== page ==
Nevertheless, this work was the beginning of David’s numerous paintings that would have major impacts on other neoclassical artist’s at this time. Neoclassicism was becoming extremely important in France at the time David was there as the movement started in direct reaction to the rococo style of love and affection. After the French Revolution France became a democracy putting an end to the monarchy. Although this would not last extensively, as Napoleon had other plans, the new leaders of France wished to model the government on the high virtues and morals present in ancient Rome. Therefore, Neoclassical artists were commissioned to create paintings and sculptures that depicted inspirational scenes from Roman history.
This proved to be beneficial to not only David, but his students also as they were well prepared in the art of classical antiquity. Some of David’s students included Anne-Louis Girodet-Trioson, Francois Gerard, Antoine-Jean Gros, Antonio Canova, Joseph Marie Vien, Robert Adam, Claude Nicolas Ledoux, Josiah Wedgewood, and Jean-Auguste-Dominique Ingres. Of these the most successful at sticking to Davidian Neoclassicism would be Ingres whose painting The Apotheosis of Homer (1827) (Figure 13) clearly shows many traits characteristic to that of David himself. As described before, Homer was an ancient poet who recorded the stories of the Trojan Wars and the journeys of Achilles, Odysseus, and Aeneas in his three novels; The Iliad, The Odyssey, and The Aeneid. This painting depicts an image of Homer (central) surrounding himself with the most brilliant men of both Rome and Greece.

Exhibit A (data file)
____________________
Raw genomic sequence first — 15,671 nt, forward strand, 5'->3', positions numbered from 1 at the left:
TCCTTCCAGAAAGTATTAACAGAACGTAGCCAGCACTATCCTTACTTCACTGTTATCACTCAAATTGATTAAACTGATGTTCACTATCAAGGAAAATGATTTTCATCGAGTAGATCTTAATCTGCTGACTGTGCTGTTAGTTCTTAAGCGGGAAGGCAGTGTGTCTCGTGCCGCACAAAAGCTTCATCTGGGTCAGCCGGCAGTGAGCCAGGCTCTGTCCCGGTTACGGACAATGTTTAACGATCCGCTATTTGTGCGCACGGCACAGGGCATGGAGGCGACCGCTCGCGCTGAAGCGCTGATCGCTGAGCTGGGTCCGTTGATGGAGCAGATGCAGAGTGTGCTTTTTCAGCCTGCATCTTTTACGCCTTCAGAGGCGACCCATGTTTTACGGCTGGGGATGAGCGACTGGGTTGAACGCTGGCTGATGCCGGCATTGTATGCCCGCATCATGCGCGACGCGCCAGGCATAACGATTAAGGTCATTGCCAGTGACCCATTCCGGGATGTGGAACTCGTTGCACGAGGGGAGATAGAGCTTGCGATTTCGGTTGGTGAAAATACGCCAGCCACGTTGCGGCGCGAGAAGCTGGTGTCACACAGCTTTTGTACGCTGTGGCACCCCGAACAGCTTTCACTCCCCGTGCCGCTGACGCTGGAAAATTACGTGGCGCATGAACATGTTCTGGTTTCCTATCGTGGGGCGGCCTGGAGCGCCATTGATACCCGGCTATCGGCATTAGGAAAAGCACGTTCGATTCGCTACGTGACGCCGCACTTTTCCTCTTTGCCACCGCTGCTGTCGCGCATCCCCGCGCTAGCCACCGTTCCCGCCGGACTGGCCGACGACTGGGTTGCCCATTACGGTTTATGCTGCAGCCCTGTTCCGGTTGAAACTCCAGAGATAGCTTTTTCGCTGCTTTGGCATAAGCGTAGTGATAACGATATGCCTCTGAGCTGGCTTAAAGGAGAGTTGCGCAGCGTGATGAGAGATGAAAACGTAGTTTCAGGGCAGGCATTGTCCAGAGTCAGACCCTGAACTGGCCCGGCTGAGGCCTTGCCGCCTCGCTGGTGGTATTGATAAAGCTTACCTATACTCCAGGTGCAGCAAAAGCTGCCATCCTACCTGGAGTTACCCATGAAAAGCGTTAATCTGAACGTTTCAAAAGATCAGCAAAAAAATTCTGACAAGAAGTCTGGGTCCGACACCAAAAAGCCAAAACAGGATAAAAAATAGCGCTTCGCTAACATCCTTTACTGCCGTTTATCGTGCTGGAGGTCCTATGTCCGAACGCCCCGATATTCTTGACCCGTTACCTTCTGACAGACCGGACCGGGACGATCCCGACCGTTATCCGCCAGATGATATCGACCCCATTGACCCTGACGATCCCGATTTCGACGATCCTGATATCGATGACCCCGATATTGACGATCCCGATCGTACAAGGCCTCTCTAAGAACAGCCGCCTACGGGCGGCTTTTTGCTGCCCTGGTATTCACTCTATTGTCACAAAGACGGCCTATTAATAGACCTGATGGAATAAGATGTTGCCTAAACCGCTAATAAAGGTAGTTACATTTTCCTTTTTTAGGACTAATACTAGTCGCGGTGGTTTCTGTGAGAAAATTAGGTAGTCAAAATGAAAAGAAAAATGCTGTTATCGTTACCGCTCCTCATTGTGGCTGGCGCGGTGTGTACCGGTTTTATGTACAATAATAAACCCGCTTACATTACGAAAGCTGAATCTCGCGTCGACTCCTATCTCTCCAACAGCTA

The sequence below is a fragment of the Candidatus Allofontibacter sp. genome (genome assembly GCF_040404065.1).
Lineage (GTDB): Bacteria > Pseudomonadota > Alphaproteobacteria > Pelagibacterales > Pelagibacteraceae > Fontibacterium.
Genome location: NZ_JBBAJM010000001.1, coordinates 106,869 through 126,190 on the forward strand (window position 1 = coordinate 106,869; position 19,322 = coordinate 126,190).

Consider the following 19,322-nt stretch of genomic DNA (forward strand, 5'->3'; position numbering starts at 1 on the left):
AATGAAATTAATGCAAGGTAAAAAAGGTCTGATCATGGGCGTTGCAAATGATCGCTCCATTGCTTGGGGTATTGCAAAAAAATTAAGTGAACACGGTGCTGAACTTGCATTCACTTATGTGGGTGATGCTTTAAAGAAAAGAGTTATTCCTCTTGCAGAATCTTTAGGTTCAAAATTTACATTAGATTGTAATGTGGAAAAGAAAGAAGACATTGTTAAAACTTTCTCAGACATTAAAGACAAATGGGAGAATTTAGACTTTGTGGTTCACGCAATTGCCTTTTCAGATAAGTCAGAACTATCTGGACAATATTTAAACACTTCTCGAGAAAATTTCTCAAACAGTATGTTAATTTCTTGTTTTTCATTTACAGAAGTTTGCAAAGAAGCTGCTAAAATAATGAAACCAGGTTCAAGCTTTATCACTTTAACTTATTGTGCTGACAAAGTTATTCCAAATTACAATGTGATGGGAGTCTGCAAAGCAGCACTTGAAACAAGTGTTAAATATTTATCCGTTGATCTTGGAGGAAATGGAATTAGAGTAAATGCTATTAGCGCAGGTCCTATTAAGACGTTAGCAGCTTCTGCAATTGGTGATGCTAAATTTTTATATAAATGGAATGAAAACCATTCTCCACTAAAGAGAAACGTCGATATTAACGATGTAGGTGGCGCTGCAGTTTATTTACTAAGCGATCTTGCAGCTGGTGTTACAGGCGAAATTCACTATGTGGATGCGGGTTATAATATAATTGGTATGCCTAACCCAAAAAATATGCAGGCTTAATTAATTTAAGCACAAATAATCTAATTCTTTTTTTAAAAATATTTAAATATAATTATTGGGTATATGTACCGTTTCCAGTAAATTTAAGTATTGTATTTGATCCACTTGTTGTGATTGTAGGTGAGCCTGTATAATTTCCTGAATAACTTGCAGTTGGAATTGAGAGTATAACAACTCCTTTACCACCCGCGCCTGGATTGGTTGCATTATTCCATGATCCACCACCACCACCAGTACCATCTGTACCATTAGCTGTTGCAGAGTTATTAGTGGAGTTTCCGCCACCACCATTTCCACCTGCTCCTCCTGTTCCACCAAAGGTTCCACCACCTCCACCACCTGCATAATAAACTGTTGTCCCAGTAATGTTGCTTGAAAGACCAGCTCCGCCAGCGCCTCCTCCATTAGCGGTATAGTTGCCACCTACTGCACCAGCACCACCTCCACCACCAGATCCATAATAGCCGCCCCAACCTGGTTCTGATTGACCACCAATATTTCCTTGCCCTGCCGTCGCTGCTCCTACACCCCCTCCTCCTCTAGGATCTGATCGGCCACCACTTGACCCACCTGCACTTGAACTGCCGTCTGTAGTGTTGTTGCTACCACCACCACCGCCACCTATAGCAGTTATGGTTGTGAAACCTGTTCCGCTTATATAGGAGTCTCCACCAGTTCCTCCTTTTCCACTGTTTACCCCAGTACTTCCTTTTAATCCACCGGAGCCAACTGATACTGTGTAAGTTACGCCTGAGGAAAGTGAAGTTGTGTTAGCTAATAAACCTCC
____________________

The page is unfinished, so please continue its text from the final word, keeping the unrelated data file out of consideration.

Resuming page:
Ingres performed many sketches for this piece and was able to receive inspiration from older paintings done by Raphael and Poussin. The Homeric subject matter as well as the return to classical antiquity were characteristic qualities of David and demonstrate the influence of David on Ingres. The painting is also that of a history painting and was thus widely accepted by the Royal Academy. Nevertheless, out of all of David’s students Ingres would prove to be the one that would hold on to the classical style throughout his career. Another example of David’s influence would be present in Antonio Canova’s Napoleon as Mars the Peacemaker (1803-06) (Figure 14). This was a sculpture that was commissioned by Napoleon after the French Revolution.
Although not widely accepted by Napoleon it still demonstrated much influence from David, most notably that it was using mythology (Napoleon as Mars) in order to portray Napoleon in a certain way. 2 This can be seen to relate to Oath of the Horatii, which is hiding its characters behind allegorical figures as well. Also noteworthy is the idealized figure of Mars showing the perfect male figure with muscles emphasized and form perfected. 23 This figure could as easily be put into the painting of the Oath of the Horatii, or any piece depicting a hero, and would fit well as it shows and ideal male figure. Another consideration must be given to that of Davidian portraiture.
Many of his students began to follows David’s strong use of contour in his painting and his realness of his subjects. This is characteristic of David’s licked finished which is visible in the Oath of the Horatii. David’s student Anne Louis Girodet also clearly was able to create this licked finish. At this time Girodet’s portraits were in great demand, convincingly rendering the various textures of fur, velvet, lace and flash as can be seen in his Madame Jacques-Louis Etienne Reizet (1823). This painting (Figure 15) demonstrates all of the above qualities and has successfully hidden any signs of brushstroke.